Sohair al-Bata'a died in Fadl's care in June 2013, and her family admitted that she had been victim to an FGM operation carried out at their request.

The case was initially dropped after an official medical report claimed that Sohair had been treated for genital warts, and that she died from an allergic reaction to penicillin. But after a campaign by local rights groups and the international organisation Equality Now, as well as an investigation by Egypt's state-run National Population Council (NPC), the country's chief prosecutor agreed to reopen the case – leading to this week's seminal prosecution of both Fadl and Sohair's father.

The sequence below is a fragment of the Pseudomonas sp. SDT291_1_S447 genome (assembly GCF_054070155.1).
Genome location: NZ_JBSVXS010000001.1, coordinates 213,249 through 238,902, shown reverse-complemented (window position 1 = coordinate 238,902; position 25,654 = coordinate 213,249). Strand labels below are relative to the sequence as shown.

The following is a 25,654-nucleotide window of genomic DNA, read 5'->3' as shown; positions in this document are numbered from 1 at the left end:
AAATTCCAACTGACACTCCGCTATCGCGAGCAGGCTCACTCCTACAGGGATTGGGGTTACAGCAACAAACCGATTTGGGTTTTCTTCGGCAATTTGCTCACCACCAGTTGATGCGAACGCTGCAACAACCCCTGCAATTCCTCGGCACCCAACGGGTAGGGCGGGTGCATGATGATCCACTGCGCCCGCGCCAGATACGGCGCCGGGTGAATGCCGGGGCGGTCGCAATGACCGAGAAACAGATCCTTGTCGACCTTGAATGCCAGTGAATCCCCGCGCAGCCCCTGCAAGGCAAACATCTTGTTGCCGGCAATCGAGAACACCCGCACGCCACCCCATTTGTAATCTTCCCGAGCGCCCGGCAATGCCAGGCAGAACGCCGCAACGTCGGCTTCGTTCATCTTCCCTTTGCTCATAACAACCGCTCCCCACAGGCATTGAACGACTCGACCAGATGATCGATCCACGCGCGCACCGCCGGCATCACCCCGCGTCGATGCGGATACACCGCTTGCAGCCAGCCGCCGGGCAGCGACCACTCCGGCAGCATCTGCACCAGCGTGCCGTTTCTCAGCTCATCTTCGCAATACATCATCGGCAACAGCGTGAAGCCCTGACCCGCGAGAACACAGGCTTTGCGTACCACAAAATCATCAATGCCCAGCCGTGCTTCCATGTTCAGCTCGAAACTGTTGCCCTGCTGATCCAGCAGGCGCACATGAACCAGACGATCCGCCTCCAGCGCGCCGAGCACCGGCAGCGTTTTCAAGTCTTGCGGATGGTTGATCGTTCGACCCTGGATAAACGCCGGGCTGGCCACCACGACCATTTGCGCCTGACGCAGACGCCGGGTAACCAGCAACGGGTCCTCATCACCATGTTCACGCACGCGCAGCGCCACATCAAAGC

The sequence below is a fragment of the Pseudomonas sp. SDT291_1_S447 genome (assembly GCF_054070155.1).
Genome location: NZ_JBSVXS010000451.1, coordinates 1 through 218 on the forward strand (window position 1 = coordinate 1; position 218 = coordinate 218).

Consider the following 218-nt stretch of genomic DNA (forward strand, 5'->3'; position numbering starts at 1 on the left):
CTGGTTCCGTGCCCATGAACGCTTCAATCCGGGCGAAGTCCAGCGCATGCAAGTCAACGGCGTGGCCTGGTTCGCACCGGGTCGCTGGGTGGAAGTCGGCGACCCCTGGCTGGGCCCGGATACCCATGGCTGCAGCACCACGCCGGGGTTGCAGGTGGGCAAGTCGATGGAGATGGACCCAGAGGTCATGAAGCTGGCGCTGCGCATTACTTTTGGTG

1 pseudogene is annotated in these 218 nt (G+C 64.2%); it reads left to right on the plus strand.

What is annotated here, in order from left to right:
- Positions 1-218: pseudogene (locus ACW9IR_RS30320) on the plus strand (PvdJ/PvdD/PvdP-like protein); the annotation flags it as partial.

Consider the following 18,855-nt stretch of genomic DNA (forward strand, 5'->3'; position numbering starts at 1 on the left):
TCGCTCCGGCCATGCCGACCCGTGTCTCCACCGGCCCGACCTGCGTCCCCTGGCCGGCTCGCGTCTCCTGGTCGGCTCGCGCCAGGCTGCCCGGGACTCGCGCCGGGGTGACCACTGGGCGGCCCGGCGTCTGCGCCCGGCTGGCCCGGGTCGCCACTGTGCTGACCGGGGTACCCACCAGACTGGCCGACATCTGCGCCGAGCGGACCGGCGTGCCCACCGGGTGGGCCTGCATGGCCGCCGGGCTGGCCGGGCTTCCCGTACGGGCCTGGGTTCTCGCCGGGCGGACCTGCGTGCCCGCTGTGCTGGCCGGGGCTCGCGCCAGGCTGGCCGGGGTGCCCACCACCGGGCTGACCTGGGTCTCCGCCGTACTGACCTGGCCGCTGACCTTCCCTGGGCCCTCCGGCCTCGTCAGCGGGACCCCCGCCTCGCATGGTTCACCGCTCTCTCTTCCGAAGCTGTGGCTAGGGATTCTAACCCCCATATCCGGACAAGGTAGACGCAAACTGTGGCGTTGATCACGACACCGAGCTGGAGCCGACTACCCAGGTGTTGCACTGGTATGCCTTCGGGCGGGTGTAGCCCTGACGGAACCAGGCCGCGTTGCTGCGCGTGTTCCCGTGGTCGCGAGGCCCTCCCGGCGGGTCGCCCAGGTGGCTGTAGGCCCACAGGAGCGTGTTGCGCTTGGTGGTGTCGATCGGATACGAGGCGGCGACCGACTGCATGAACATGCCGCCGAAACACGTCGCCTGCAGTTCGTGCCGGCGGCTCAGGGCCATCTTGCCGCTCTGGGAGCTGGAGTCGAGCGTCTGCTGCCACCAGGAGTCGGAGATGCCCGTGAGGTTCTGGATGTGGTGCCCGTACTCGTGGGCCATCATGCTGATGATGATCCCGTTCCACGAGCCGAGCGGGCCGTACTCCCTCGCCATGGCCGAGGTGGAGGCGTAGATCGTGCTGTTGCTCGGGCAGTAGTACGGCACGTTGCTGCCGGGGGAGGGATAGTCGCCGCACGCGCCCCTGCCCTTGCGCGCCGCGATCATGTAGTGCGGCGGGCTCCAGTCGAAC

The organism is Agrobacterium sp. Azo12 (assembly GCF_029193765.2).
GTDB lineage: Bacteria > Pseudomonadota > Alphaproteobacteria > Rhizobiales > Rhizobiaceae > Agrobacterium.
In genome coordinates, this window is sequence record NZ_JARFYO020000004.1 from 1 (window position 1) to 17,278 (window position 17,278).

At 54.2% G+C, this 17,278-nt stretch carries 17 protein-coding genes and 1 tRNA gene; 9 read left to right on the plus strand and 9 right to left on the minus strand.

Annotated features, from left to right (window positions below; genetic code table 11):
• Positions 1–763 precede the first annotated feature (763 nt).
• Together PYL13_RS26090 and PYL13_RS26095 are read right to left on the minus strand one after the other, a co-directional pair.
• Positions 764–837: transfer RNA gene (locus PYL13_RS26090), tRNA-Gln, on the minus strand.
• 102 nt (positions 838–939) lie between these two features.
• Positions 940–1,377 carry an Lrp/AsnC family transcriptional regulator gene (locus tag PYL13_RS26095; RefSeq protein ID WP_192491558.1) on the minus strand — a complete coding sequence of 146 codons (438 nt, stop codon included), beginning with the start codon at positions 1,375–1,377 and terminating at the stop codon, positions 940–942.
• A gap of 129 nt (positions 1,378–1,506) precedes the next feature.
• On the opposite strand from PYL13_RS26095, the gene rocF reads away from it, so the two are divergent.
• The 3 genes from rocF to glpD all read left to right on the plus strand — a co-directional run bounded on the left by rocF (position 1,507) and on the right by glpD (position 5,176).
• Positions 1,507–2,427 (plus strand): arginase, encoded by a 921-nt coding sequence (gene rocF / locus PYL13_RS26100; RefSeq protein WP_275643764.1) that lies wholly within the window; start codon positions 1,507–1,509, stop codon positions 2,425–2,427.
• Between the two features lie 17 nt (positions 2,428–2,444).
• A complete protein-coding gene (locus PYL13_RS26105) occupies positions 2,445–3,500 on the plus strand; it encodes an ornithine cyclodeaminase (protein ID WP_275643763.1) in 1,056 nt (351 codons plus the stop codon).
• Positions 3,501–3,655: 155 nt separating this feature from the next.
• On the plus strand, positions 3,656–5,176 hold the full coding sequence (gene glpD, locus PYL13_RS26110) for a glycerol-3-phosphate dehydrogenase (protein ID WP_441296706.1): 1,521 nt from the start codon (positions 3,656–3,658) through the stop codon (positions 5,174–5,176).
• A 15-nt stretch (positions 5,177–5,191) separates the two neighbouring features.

"It is a very important case," said Hala Youssef, head of the NPC, which had pushed for the case to be reopened. "It's the first time that somebody in Egypt will be prosecuted for this crime, and it should be a lesson for every clinician. The law is there, and it will be implemented."

According to Unicef, 91% of married Egyptian women aged between 15 and 49 have been subjected to FGM, 72% of them by doctors. Unicef research suggests that support for the practice is gradually falling: 63% of women in the same age bracket supported it in 2008, compared with 82% in 1995.

But according to research, FGM still has high support in areas with a lower standard of education, where proponents claim mutilation makes women less likely to commit adultery.

Families living near where Sohair died have not been put off the practice, says Reda Maarouf, a local lawyer involved in the case; they simply go to other doctors.